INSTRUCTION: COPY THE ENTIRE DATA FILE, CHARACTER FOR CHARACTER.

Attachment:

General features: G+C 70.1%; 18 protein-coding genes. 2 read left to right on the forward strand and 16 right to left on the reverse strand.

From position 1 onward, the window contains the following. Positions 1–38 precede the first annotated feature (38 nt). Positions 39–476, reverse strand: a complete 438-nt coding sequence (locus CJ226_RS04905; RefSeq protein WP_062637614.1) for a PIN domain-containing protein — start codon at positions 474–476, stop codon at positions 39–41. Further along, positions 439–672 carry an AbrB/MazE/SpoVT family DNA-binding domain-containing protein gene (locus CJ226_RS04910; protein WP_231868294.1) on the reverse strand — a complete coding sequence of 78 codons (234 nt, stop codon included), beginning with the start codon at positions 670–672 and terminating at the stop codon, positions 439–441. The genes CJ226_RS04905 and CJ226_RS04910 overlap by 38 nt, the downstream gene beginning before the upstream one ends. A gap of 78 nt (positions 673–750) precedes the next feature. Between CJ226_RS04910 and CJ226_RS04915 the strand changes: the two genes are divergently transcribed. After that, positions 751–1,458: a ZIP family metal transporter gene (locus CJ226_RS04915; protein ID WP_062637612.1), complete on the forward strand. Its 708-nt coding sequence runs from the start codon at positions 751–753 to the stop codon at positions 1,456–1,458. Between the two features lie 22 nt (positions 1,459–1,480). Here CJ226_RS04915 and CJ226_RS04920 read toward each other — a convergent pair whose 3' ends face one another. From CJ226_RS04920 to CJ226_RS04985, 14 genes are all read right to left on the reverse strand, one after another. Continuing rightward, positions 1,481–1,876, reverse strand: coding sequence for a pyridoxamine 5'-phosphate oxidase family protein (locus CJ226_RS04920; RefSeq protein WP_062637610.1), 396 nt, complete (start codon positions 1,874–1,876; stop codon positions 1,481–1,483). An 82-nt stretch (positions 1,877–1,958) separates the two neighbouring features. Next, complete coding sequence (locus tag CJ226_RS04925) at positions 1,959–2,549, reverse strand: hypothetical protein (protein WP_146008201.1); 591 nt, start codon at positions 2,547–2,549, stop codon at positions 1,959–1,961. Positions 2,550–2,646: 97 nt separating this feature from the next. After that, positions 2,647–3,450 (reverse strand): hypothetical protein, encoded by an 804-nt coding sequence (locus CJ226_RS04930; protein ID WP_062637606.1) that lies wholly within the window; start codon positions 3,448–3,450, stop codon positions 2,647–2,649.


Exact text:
General features: G+C 70.1%; 18 protein-coding genes. 2 read left to right on the forward strand and 16 right to left on the reverse strand.

From position 1 onward, the window contains the following. Positions 1–38 precede the first annotated feature (38 nt). Positions 39–476, reverse strand: a complete 438-nt coding sequence (locus CJ226_RS04905; RefSeq protein WP_062637614.1) for a PIN domain-containing protein — start codon at positions 474–476, stop codon at positions 39–41. Further along, positions 439–672 carry an AbrB/MazE/SpoVT family DNA-binding domain-containing protein gene (locus CJ226_RS04910; protein WP_231868294.1) on the reverse strand — a complete coding sequence of 78 codons (234 nt, stop codon included), beginning with the start codon at positions 670–672 and terminating at the stop codon, positions 439–441. The genes CJ226_RS04905 and CJ226_RS04910 overlap by 38 nt, the downstream gene beginning before the upstream one ends. A gap of 78 nt (positions 673–750) precedes the next feature. Between CJ226_RS04910 and CJ226_RS04915 the strand changes: the two genes are divergently transcribed. After that, positions 751–1,458: a ZIP family metal transporter gene (locus CJ226_RS04915; protein ID WP_062637612.1), complete on the forward strand. Its 708-nt coding sequence runs from the start codon at positions 751–753 to the stop codon at positions 1,456–1,458. Between the two features lie 22 nt (positions 1,459–1,480). Here CJ226_RS04915 and CJ226_RS04920 read toward each other — a convergent pair whose 3' ends face one another. From CJ226_RS04920 to CJ226_RS04985, 14 genes are all read right to left on the reverse strand, one after another. Continuing rightward, positions 1,481–1,876, reverse strand: coding sequence for a pyridoxamine 5'-phosphate oxidase family protein (locus CJ226_RS04920; RefSeq protein WP_062637610.1), 396 nt, complete (start codon positions 1,874–1,876; stop codon positions 1,481–1,483). An 82-nt stretch (positions 1,877–1,958) separates the two neighbouring features. Next, complete coding sequence (locus tag CJ226_RS04925) at positions 1,959–2,549, reverse strand: hypothetical protein (protein WP_146008201.1); 591 nt, start codon at positions 2,547–2,549, stop codon at positions 1,959–1,961. Positions 2,550–2,646: 97 nt separating this feature from the next. After that, positions 2,647–3,450 (reverse strand): hypothetical protein, encoded by an 804-nt coding sequence (locus CJ226_RS04930; protein ID WP_062637606.1) that lies wholly within the window; start codon positions 3,448–3,450, stop codon positions 2,647–2,649.